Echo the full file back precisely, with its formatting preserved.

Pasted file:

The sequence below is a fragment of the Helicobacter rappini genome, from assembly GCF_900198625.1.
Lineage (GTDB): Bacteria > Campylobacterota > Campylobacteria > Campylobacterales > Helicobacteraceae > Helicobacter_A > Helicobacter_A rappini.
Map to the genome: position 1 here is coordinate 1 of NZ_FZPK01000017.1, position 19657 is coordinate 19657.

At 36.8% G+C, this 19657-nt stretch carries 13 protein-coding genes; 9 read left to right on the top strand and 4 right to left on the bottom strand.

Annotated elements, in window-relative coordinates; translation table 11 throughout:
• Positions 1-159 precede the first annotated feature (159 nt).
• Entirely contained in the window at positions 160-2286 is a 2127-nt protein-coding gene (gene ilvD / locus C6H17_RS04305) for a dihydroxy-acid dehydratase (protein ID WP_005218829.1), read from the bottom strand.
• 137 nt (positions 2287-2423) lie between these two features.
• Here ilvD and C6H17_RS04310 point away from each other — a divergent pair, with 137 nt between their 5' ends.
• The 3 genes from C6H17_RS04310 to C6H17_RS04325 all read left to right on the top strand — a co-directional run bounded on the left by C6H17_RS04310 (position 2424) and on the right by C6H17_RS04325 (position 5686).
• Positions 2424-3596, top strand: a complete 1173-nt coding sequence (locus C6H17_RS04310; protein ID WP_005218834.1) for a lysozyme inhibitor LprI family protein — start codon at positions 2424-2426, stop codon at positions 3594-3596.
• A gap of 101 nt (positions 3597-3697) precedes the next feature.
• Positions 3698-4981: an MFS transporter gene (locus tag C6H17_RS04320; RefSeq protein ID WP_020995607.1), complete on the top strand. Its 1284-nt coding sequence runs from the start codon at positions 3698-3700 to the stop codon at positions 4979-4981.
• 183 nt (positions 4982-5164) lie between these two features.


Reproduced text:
The sequence below is a fragment of the Helicobacter rappini genome, from assembly GCF_900198625.1.
Lineage (GTDB): Bacteria > Campylobacterota > Campylobacteria > Campylobacterales > Helicobacteraceae > Helicobacter_A > Helicobacter_A rappini.
Map to the genome: position 1 here is coordinate 1 of NZ_FZPK01000017.1, position 19657 is coordinate 19657.

At 36.8% G+C, this 19657-nt stretch carries 13 protein-coding genes; 9 read left to right on the top strand and 4 right to left on the bottom strand.

Annotated elements, in window-relative coordinates; translation table 11 throughout:
• Positions 1-159 precede the first annotated feature (159 nt).
• Entirely contained in the window at positions 160-2286 is a 2127-nt protein-coding gene (gene ilvD / locus C6H17_RS04305) for a dihydroxy-acid dehydratase (protein ID WP_005218829.1), read from the bottom strand.
• 137 nt (positions 2287-2423) lie between these two features.
• Here ilvD and C6H17_RS04310 point away from each other — a divergent pair, with 137 nt between their 5' ends.
• The 3 genes from C6H17_RS04310 to C6H17_RS04325 all read left to right on the top strand — a co-directional run bounded on the left by C6H17_RS04310 (position 2424) and on the right by C6H17_RS04325 (position 5686).
• Positions 2424-3596, top strand: a complete 1173-nt coding sequence (locus C6H17_RS04310; protein ID WP_005218834.1) for a lysozyme inhibitor LprI family protein — start codon at positions 2424-2426, stop codon at positions 3594-3596.
• A gap of 101 nt (positions 3597-3697) precedes the next feature.
• Positions 3698-4981: an MFS transporter gene (locus tag C6H17_RS04320; RefSeq protein ID WP_020995607.1), complete on the top strand. Its 1284-nt coding sequence runs from the start codon at positions 3698-3700 to the stop codon at positions 4979-4981.
• 183 nt (positions 4982-5164) lie between these two features.